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Improving the dietary intakes and nutritional status of infants and young children through improved food security and complementary feeding (IMCF)

Importance of complementary feeding

The greatest decline in nutritional status of children is seen between the ages of six months and two years of life. This is a critical nutritional window for children, in which they should be transitioning from exclusive breastfeeding to receiving complementary foods in addition to continued adequate intake of breastmilk. The four principals of complementary feeding defined by WHO are that complementary feeding be:
  • adequate in terms of the energy and nutrient needs of the child;
  • introduced at the appropriate age and not replace but rather augment intake from breastmilk
  • safe from environmental and biological contamination
  • provided in a manner and style which is consistent with the child’s appetite and that feeding frequency and feeding methods are age-appropriate

These four principals for complementary feeding are frequently not met, due to a variety of factors, including but not limited to, poor utilization of locally available nutrient-dense foods, time constraints related to meal preparation, poor and inadequate water and food storage options and lack of knowledge and time for age-appropriate feeding by caregivers. The result is often complementary foods with inadequate energy and micronutrient density and also with risk of contamination introduced during preparation and/or storage. These factors then contribute to the overall burden of malnutrition and illness experienced amongst infants and young children.

FAO approach to developing Complementary Feeding messages

FAO recommends community-based nutrition education in combination with home-based dietary counselling with a focus on utilizing locally available nutrient dense foods with messages developed that are nutritionally and culturally appropriate. Because of the complexity of the nutritional and behavioural issues involved, careful assessment of the current constraints faced by families and means of overcoming them should be incorporated into the development of nutrition education messages. Trials of improved practices (TIPs) are a formative research technique used in programmes that promote behaviour change. (Examples).

The methodology has been well tested and validated, particularly with regard to health and hygiene behaviour, and has been used in various countries to develop nutrition behaviour change communication strategies, including on infant and young child feeding practices. Careful consideration of feasible local solutions that are developed with the participation of and tested by caregivers and local extension staff, can lead to the identification of appropriate and effective interventions to improve complementary feeding practices tailored to the specific local context.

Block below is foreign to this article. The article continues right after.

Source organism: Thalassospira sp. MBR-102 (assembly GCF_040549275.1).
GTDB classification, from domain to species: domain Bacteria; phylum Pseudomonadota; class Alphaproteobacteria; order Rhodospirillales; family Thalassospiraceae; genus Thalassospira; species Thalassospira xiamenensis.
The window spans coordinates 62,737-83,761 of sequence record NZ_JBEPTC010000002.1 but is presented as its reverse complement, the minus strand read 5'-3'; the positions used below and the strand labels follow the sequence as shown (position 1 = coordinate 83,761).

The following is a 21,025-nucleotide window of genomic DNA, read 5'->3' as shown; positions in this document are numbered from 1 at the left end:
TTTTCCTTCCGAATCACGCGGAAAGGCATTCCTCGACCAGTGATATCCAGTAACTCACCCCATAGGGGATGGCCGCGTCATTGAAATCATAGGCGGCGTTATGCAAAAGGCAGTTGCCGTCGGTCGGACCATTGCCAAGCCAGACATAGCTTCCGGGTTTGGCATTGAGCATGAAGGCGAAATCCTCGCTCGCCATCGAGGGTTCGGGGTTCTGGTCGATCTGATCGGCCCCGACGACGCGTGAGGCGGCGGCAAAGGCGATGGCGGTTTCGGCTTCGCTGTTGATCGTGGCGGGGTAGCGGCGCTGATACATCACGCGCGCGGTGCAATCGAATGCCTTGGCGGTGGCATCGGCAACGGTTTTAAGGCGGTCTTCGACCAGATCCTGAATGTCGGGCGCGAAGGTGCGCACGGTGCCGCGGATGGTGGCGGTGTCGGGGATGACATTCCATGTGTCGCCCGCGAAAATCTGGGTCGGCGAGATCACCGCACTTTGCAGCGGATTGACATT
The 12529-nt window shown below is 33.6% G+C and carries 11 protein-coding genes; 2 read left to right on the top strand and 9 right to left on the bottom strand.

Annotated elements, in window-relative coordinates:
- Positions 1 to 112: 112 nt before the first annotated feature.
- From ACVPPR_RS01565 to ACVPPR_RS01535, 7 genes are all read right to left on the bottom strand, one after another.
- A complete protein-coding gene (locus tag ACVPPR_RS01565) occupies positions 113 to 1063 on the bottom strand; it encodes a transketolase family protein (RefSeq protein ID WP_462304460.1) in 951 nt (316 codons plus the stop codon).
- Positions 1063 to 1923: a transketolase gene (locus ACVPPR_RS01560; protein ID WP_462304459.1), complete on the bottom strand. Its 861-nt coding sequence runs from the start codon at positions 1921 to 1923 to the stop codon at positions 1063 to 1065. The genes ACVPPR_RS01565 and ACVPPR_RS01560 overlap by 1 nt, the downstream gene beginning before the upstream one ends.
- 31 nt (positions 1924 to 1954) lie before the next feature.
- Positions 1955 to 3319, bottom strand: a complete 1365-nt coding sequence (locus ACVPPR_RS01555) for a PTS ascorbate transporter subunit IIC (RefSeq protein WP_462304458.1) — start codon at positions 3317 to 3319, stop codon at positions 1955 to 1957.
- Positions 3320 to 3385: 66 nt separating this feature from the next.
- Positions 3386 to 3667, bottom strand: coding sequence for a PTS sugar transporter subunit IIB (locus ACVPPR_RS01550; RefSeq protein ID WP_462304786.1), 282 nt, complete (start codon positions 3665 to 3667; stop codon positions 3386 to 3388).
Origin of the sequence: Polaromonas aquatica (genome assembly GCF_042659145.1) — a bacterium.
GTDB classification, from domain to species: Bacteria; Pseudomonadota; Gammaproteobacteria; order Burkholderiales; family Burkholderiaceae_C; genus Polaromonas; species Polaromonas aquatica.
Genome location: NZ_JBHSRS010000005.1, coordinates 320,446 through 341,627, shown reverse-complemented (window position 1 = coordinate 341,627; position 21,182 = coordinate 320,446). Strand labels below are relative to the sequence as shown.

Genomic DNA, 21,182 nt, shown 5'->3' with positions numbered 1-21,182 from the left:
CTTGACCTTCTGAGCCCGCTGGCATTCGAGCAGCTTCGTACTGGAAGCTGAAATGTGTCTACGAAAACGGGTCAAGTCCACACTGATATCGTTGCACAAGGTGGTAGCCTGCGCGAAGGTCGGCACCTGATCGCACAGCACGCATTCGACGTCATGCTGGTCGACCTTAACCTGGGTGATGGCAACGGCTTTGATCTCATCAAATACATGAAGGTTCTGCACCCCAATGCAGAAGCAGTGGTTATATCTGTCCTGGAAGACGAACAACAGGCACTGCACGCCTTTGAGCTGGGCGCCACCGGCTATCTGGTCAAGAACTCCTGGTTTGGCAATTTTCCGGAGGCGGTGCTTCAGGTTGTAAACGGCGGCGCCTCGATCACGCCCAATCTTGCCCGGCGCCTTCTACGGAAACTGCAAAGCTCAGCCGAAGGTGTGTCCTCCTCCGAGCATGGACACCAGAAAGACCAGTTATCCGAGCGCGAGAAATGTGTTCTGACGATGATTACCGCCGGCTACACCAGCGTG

Research initiative on the impact of Complementary Feeding interventions combined with a food security programme

Food availability, including seasonality and household constraints in accessing locally available foods, combined with insufficient nutritional knowledge, awareness and skills related to optimal infant and young child feeding practices are often cited as some of the main barriers to sustainable improvements in complementary feeding. The German Federal Ministry of Nutrition, Agriculture and Consumer Protection (BMELV) has funded a collaborative research project with FAO and the Institute of Nutrition, Justus-Liebig University in Giessen, Germany to study the impact of combining behaviour change communication for complementary feeding developed using TIPs with nutrition sensitive agriculture interventions oriented toward promoting diverse locally available, nutrient-rich and affordable foods (such as dark green leafy vegetables, orange-fleshed vegetables and fruit, nuts and legumes, fruits and small fish and livestock). The specific research questions to be answered in the study are:

  • Can nutrient needs of children 6-23 months of age be met with locally available foods if consumed in an age-appropriate manner?
  • Can TIPs generate:
    • nutrition education messages that are appropriate for the population?
    • nutritionally improved, culturally acceptable and affordable recipes?
    • recipes and messages that result in improved child feeding behaviours and improved intakes?
  • Can the prevalence of child malnutrition be decreased if messages and recipes generated from TIPs are locally available and accepted?
  • Is nutrition education combined with nutrition-sensitive agriculture interventions to improve complementary feeding practices more effective than either activity alone in reducing malnutrition among children under five years of age?
lastUpdate  Friday, January 8, 2016